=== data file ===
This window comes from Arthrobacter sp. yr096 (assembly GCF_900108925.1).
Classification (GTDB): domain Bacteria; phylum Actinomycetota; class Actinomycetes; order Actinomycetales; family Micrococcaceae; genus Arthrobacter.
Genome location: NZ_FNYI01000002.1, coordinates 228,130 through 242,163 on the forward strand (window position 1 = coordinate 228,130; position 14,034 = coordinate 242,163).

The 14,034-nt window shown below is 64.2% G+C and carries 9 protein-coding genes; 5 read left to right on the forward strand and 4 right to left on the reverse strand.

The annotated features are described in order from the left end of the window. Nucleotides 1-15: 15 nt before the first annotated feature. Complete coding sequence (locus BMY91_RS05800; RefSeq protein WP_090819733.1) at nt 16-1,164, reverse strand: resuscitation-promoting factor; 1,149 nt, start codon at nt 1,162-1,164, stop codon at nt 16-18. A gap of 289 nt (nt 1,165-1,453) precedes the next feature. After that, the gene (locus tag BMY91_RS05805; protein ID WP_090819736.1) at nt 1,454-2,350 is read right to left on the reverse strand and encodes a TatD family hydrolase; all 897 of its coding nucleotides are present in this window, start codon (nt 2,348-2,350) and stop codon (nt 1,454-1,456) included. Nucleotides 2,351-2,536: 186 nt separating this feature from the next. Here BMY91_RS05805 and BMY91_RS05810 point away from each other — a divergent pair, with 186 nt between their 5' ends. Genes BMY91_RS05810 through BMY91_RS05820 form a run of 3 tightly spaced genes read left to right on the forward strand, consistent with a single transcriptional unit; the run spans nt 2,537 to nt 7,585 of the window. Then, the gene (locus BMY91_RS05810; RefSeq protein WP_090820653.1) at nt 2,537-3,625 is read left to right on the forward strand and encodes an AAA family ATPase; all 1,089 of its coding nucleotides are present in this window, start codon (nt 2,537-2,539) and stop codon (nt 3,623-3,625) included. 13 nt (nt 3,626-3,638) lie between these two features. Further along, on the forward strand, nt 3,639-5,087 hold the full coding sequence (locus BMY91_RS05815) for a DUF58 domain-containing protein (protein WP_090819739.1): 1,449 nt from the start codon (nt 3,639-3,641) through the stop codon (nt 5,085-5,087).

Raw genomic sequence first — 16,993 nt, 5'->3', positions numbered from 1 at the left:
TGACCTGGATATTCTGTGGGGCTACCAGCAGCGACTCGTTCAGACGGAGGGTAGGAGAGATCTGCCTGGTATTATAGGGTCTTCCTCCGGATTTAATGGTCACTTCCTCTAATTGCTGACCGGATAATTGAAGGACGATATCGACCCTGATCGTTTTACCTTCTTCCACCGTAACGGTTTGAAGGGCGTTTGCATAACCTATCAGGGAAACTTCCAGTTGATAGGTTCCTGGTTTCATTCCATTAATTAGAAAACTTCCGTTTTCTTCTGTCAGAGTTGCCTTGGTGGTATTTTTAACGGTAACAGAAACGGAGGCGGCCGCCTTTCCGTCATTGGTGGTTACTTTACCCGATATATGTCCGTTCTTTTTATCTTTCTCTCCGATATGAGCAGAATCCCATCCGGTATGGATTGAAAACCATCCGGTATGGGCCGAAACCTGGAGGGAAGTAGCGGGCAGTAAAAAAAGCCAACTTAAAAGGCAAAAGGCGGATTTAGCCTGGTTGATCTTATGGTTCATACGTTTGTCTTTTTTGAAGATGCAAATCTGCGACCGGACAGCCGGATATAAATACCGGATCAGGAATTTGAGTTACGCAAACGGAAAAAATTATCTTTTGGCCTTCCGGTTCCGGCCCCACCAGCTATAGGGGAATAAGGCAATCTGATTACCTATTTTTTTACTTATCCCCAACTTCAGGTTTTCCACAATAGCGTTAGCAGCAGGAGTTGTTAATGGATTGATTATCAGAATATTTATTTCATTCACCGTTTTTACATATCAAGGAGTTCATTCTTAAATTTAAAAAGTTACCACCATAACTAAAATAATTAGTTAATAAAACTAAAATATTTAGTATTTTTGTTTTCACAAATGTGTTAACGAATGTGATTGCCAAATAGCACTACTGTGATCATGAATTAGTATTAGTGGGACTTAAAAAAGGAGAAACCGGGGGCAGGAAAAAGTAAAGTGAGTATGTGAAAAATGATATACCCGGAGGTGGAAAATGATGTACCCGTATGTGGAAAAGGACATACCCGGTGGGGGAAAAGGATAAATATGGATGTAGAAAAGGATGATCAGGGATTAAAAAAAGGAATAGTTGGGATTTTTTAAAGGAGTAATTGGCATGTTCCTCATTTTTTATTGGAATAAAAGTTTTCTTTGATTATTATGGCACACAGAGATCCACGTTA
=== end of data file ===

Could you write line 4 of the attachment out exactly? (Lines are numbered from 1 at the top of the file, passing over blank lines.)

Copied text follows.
The 14,034-nt window shown below is 64.2% G+C and carries 9 protein-coding genes; 5 read left to right on the forward strand and 4 right to left on the reverse strand.